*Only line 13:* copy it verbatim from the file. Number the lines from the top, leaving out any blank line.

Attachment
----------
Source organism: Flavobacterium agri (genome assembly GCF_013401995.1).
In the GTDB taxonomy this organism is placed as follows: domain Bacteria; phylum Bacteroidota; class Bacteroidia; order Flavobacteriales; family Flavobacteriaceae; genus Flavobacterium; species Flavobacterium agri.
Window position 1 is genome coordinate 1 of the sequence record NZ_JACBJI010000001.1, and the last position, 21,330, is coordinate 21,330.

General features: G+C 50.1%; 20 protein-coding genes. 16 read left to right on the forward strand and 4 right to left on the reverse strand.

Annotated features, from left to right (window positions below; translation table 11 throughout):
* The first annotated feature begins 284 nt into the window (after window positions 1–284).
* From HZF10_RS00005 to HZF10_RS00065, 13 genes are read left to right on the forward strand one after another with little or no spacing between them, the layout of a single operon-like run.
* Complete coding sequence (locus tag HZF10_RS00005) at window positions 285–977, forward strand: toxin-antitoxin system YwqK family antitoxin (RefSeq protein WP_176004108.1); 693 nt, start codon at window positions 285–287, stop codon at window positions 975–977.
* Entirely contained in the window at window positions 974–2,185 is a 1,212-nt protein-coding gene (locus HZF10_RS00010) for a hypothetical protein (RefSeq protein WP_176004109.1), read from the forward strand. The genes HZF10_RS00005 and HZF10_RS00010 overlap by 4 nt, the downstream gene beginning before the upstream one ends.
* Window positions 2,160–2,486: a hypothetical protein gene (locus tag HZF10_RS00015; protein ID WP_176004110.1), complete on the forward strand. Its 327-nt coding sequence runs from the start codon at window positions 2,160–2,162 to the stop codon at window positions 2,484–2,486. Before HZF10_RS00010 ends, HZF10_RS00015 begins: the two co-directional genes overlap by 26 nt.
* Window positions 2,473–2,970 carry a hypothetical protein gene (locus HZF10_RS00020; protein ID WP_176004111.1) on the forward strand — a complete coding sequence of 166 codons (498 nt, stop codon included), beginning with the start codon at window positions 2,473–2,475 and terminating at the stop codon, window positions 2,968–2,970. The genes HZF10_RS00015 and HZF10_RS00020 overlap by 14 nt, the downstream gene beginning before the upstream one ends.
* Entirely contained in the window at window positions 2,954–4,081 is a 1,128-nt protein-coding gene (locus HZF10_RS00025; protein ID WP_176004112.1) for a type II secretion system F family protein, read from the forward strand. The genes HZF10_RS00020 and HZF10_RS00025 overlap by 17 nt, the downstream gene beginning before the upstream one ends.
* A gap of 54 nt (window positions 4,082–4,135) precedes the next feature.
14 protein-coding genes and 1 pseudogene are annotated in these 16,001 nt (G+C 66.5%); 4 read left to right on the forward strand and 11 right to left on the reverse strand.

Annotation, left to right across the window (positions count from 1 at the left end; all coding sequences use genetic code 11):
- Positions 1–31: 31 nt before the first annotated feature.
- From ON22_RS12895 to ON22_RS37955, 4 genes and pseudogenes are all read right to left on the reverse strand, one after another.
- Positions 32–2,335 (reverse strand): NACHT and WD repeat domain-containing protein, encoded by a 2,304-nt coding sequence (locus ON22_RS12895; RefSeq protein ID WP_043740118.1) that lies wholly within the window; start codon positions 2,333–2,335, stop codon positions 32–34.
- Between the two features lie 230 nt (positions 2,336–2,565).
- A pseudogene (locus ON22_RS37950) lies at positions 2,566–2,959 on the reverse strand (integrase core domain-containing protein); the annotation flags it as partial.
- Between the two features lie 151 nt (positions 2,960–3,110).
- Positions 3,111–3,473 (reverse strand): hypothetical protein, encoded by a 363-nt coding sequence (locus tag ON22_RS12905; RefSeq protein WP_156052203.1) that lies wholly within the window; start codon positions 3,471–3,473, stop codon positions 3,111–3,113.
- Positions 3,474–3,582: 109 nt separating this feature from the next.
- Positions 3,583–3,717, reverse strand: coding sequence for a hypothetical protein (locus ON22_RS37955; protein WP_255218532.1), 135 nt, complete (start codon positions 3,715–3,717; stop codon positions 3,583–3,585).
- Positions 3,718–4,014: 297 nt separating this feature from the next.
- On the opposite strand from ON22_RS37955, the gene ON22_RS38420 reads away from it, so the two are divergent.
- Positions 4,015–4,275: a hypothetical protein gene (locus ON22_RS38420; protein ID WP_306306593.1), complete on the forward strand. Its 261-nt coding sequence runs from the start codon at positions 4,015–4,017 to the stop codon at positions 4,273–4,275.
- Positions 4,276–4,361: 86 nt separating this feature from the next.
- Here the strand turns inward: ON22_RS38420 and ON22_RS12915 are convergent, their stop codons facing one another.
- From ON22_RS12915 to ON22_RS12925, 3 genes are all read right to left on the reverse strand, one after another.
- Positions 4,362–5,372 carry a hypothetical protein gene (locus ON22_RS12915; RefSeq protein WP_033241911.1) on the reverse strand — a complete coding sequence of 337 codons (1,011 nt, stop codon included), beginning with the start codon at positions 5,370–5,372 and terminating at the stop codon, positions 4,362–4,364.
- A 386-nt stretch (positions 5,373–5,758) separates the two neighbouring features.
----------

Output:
* A gap of 54 nt (window positions 4,082–4,135) precedes the next feature.